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The Nonprofit Scrap RVA Just Crossed the River 

click to enlarge Sara Wilson McKay, chairwoman of the art education department at Virginia Commonwealth University, and Scrap RVA Director Molly Todd stand in the reuse center’s new digs at 120 W. Brookland Park Blvd. The nonprofit offers sustainable education programs and is open Tuesdays through Fridays from noon to 6 p.m. and Saturdays from 10 a.m. to 4 p.m.

Scott Elmquist

Sara Wilson McKay, chairwoman of the art education department at Virginia Commonwealth University, and Scrap RVA Director Molly Todd stand in the reuse center’s new digs at 120 W. Brookland Park Blvd. The nonprofit offers sustainable education programs and is open Tuesdays through Fridays from noon to 6 p.m. and Saturdays from 10 a.m. to 4 p.m.

Inside 120 W. Brookland Park Blvd., there are buckets and bins dotting a black-and-white-checkered floor. Just about any craft item imaginable is in the containers: paints, beads and yarn. But the products aren't being bought from vendors — these are donations. You might see perfectly fine scrapbook paper that was leftover from a wedding, for example. Such is the concept behind Scrap RVA, which envisions itself as a creative reuse center that's educational, economical and environmentally-friendly.

"We want to be known as a comfortable space to come be inspired, and as a place that gives back," says director Molly Todd. "We give back by being cheap, by doing 'crafternoons' for kids in the neighborhood, by supplying events with materials."

While a December move from Plant Zero tripled the shop's size, there have been challenges, too. As Kermit the Frog is known to say, it ain't easy being green.

"It has been tougher than I thought," Todd says. "Being savvy about retail while juggling the sustainability mission, the community outreach and the nonprofit element."

But there's institutional support, thanks to Scrap USA, which has art-focused reuse centers in five other cities including Baltimore and Portland, Oregon. It's exciting to become part of the network, says Sara Wilson McKay, a Scrap RVA advisory board member and chairwoman of the art education department at Virginia Commonwealth University. She guided this newfound status with the help of board members Mary Pearce, Renee Stramel, Thomas Mazich and Kim Chiarchiaro.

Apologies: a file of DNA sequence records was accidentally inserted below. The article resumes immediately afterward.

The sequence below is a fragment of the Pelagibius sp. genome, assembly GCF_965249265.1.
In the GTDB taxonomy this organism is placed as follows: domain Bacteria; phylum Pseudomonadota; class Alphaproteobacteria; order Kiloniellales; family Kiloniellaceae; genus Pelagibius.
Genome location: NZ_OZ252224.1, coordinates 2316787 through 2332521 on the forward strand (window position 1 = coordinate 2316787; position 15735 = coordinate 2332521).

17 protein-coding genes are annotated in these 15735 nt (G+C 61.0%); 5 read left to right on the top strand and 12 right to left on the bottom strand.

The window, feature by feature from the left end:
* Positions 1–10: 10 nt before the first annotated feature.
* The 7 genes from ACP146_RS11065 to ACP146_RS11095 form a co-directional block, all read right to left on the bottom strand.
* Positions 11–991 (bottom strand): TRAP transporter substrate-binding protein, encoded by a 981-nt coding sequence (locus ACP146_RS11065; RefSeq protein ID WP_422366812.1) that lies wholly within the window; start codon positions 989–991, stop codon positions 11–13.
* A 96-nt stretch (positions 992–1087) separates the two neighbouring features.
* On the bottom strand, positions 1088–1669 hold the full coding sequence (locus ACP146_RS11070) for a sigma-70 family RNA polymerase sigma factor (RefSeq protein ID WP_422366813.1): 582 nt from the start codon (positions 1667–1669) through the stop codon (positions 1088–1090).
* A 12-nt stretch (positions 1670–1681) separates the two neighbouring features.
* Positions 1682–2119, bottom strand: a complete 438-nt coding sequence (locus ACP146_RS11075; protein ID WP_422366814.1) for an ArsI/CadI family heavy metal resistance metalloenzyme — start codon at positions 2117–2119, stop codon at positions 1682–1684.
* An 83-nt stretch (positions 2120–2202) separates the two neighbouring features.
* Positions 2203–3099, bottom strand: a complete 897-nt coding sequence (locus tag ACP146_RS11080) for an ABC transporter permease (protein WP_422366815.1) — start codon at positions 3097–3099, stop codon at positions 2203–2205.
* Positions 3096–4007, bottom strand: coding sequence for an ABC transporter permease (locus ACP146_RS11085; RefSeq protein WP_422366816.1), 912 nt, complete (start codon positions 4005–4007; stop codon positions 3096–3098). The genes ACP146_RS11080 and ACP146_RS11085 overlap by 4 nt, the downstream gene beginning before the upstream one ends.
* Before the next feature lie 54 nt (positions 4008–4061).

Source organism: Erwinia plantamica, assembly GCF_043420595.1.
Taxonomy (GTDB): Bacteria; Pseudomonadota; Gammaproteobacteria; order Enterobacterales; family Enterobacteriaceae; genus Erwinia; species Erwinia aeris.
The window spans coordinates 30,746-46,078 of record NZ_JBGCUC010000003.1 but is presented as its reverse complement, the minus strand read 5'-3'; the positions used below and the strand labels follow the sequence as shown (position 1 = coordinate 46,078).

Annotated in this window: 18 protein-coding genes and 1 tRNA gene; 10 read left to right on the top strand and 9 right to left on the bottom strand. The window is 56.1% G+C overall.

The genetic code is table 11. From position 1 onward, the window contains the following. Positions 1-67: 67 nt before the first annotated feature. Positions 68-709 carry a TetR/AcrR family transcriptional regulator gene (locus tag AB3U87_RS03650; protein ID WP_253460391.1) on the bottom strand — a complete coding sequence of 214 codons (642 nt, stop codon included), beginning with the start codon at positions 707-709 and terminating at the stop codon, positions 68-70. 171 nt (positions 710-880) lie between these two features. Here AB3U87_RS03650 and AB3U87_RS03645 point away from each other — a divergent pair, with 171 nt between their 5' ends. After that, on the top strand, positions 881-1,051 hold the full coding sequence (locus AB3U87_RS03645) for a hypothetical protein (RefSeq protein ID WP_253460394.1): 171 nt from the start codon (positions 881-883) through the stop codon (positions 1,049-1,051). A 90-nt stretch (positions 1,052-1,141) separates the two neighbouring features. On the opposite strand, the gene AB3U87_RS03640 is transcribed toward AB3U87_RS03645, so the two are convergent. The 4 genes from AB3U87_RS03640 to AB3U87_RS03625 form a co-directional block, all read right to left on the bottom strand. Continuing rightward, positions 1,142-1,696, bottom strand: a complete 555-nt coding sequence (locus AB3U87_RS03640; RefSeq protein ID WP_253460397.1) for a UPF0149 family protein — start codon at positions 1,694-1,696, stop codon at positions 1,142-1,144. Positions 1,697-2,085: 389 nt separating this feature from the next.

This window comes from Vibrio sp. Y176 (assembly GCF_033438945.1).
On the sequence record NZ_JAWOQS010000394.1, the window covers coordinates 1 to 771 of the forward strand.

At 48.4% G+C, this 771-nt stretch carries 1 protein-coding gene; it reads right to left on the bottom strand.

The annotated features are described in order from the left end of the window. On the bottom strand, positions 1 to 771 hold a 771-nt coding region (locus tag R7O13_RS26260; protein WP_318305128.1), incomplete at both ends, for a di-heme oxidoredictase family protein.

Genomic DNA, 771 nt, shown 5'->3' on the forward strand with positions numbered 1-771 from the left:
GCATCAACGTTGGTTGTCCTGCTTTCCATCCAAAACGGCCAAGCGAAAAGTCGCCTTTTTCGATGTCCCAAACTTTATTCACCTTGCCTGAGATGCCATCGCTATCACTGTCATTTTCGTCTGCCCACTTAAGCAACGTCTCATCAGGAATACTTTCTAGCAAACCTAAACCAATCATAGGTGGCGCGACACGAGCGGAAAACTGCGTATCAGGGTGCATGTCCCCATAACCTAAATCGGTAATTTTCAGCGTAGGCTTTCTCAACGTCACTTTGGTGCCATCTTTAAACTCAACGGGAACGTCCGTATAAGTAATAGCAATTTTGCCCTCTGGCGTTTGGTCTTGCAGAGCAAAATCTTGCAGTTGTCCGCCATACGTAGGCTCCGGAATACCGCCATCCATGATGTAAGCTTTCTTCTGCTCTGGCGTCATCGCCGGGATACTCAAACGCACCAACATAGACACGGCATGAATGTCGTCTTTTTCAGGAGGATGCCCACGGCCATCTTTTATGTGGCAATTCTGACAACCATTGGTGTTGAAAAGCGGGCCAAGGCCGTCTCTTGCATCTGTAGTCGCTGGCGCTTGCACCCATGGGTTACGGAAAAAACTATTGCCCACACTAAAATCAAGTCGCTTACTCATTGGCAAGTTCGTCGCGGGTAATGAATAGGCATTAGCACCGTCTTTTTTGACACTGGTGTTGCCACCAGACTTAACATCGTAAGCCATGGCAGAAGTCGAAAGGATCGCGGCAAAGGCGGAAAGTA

"They [Scrap USA] were encouraged that we've been so persistent and successful at creating this nonprofit from nothing, without a director," Wilson McKay says. "They wanted to honor the work that's been done here."

Back in 2008, Scrap RVA was known as Stuff. The idea was born from a VCU art education class called Creative Sustainability, taught by Sarah Branigan Fought. "With the art school and the art community in Richmond, I felt a creative reuse center would be a great addition to Richmond and would also be helping the environment," Branigan Fought says.

Stuff spread its word through a free speaker series, which attracted recycled work from local bricolage artists like Noah Scalin. But as a small, volunteer-only operation, it was difficult to grow.

"We partnered with Art 180 for a few programs and had a good momentum going, but did not have funding prospects for staff or programs," Branigan Fought says.

That's when Stuff was picked up by Wilson McKay and a new team of collaborators. In 2012, Wilson McKay received a message from Ann Ritter, who had unused medical supplies and containers from VCU's Medical Center.

"I remember carrying about six or eight large clear trash bags of normal saline bottles from the hospital into my car," Ritter says. "Every space was filled with a bag. The kids would make piggy banks or bird houses out of them."

With Ritter's involvement, there was renewed support for creative reuse in Richmond. VCU donated a temporary headquarters in Scott's Addition. A graduate assistant even received a grant to go on a countrywide tour of creative reuse centers. The real test was to find a low-rent space, Wilson McKay says. In 2015, the group settled in Manchester and continued to establish generous partners like Habitat for Humanity, who provided surplus warehouse space.

"They came through for us when we were unsure of the future, when there was a time we could've been dead in water," Wilson McKay says. "It was a beautiful gift. We've been lucky and benefited from the kindness of Richmond." 

Today, in Brookland Park, there's a distinct sense of Scrap RVA finally taking root.

Where else could you find a bin of used piano parts, or a workshop on felt flowers?

"I've had people come to me saying, 'You know, I've never gotten a chance to knit,'" Todd says. "People really want to learn these skills." 

Todd says makers will eventually get access to an online marketplace called Kuttlefish, which functions like an Etsy for reuse artists. It's another perk of joining the Scrap USA network. But locally, there's a drive to revamp those disparate partnerships that Scrap RVA made its name on. The group built rest stops for fatigued walkers at this year's Folk Festival, and there are plans to supply materials for Family Day at the Virginia Museum of Fine Arts.

"I was a PTA president, my kids were in Richmond city public schools, I felt like I really got an understanding of the makeup of the community," says Todd, who's ready to carry Scrap RVA into its new incarnation.

As might be expected, the transition has brought a mix of relief, nostalgia and glee to original members.

"It has been interesting, transitioning to an advisory board, after all our blood, sweat and tears," Wilson McKay says, recalling harried weekends of picking up unusual and heavy donations, like canvas rolls. "But it's all coming into sync now. Molly has been such a great caregiver for our baby nonprofit." S

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